There is also the possibility of other new versions in that what we’ve done could be amended and further developed by others so that there are many annotated Trigons rather than just the one

So, in conclusion it would appear that the notes are a part of the poem in that they can make it richer or they can detract from it. With the reference to the Greek video above, this note manages to do both. It’s also apparent that this isn’t a new poem but an augmented version of the same poem. I hope this makes some kind of sense. Now, back to the proofing. Sigh.

David Jones Week: The Book of Balaam’s Ass

I’m mindful that the week is drawing to a close and, as with Prynne, there are so many things that I need / want to write about but I’ve just paid some attention to the version of the above which closes The Sleeping Lord which was published by Faber in 1974.

Thanks to the input of John Matthias and Tom Goldpaugh I’m now aware that there are three extant versions of The Book but I’m confining myself to this one for the moment primarily because of what Jones says about it in his introduction:

Anyway, for good or ill, these few pages from one section of the abandoned ‘Book of Balaam’s Ass’ were chosen as seeming to afford a link of sorts between the two widely separated books: ‘In Parenthesis’ and ‘The Anathemata’.

On a reasonably attentive reading of all 14 pages, I think I can see more than a few elements that may provide a closer understanding of the relationship (for the want of a better term) between the two longer poems and how the apparently wide gap between them isn’t as wide as I’ve thought. The subject matter is focused on the First World War but there is greater emphasis on myth and ritual together with the kind of incantation that is prominent in The Anathemata’. What I think strikes me most however is the elements which don’t appear to be part of this linkage. The first of these is a different kind of abstraction which seems out of place in Jones’ work. This is, of course a purely subjective response on my part and I haven’t been through the two longer poems to see if I’ve missed anything, no have I looked at either of the other versions to see if this particular tone/mode was extended there. I was however genuinely startled because what I was reading did not in any way tally with the David Jones that lives in my head. This is first part of the second paragraph with the same line breaks as the Sleeping Lord version:


     I know it bores you Cicily, and you too, Pamela/born/
between/the/sirens, but Bertie will corroborate what I'm saying,
and you ask poor Clayton. Willy and Captain Varley never
used any other analogies, and Belle Varley takes it like a lamb,
and even asks intelligent questions between her dropped stitches
-about all kinds of details about what the 5th did when Theodore
Vaughan-Herbert - ('Taffy' for short) caught a nasty one in the
abortive raid, east of Hulluch - O yes I was, I was with Taffy for
a while, only we differed in glory, but I expect he's know me.

In his brief introduction Jones describes The Book as “a harking back to conversations of the immediately post- 1914-18 period and to the later phases of the conflict itself”. The first few lines give an almost impressionist report of a kind of dialogue centring on three women who don’t make any further appearance in this particular fragment. It is not the presence of Cicily, Pamela and Belle that I find surprising but the tone of these few lines. I am aware that ‘ordinary’ real life conversation is often cryptic and haphazard but this ‘feels’ deliberately mannered, as though Jones had stepped outside his own cadences to make a particular point whilst leaving it more than a little mysterious.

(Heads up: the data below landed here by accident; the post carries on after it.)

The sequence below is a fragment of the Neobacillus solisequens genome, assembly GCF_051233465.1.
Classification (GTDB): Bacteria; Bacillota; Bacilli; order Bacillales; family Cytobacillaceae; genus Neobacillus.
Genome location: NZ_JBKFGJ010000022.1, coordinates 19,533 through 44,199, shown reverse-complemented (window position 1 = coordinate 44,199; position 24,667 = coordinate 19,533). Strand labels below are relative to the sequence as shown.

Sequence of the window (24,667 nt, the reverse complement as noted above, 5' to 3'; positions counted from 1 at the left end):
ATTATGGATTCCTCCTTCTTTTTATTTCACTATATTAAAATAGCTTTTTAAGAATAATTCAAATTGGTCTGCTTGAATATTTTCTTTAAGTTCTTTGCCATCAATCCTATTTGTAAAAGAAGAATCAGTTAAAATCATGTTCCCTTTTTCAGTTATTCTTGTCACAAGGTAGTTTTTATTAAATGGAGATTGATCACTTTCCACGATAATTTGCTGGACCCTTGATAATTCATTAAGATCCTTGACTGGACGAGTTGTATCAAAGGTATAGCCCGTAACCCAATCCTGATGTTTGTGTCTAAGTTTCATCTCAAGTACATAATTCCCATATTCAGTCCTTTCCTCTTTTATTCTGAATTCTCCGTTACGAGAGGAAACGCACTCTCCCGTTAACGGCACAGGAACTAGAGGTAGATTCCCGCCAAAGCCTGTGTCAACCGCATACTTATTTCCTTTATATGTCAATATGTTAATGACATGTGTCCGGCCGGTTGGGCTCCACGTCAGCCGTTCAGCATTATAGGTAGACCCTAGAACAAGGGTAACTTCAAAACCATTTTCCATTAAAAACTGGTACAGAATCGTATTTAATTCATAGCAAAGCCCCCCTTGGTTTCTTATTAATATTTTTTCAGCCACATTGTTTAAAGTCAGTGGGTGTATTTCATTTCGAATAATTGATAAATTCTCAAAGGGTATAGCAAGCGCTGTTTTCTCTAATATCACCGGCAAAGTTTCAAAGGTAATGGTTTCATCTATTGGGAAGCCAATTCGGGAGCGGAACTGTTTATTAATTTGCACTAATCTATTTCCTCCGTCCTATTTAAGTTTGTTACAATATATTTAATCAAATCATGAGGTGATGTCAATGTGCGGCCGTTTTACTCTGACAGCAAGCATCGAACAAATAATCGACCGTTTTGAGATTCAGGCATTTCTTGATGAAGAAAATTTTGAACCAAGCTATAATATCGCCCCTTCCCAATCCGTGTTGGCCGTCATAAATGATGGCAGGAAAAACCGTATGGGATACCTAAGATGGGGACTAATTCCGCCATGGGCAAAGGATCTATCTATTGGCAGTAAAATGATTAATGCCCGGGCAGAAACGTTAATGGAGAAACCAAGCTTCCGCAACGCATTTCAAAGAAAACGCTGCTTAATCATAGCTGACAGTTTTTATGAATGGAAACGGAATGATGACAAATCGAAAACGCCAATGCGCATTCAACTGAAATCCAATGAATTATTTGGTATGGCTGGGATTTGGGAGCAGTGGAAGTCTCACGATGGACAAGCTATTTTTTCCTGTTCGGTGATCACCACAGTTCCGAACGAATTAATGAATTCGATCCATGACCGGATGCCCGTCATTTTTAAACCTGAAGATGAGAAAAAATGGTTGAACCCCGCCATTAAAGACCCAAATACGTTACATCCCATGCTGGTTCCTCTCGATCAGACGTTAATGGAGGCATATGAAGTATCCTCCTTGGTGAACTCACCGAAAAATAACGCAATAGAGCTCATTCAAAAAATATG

This is all the order because I shouldn’t be this surprised, it’s to be expected that a modernist hailed by both Eliot and Auden should experiment with this particular idiom and I didn’t notice this on my first reading of the Book. It then occurs to me that I may be experiencing an example of the ‘dirty eyes’ syndrome that, as social workers, we were supposed to be wary of. This consists of having a fairly rigid and world-weary set of expectations as to how things will work out. Boys born into the underclass will truant, become involved in petty crime, receive a number of custodial sentences and ‘work’ in the black economy with only a few being ‘saved’ at the age of 23 or so by the love of a good woman. Girls who have experienced any kind of abuse will self-harm, develop eating disorders and seek out destructive relationships.

All of this points to a kind of poetry complacency, ‘David Jones writes long poems in his own distinctive voice without any of the more mannered modernist fripperies’ seems to have buried its way into the skin when I wasn’t looking, along with the view that Jones didn’t write anything of significance other than IP and TA. My only excuse for the second of these has been the initial shock of being introduced these two works and finding enough in both to occupy me for more than a few years. However the placing of Jones in this particular cognitive ‘box’ does nothing for the open-minded, eclectic and generally unprejudiced reader that I thought I was. Enough of the morbid introspection, on with the second surprising element.

There exists throughout human history the myth of the soldier who can’t be killed, the one who is always left standing when everyone else is dead. Jones introduces this into the latter part of The Book after an account of a disastrous raid on a windmill:


.......................................................And three
men only returned from this diversion, and they were called:
Private Lucifer
Private Shenkin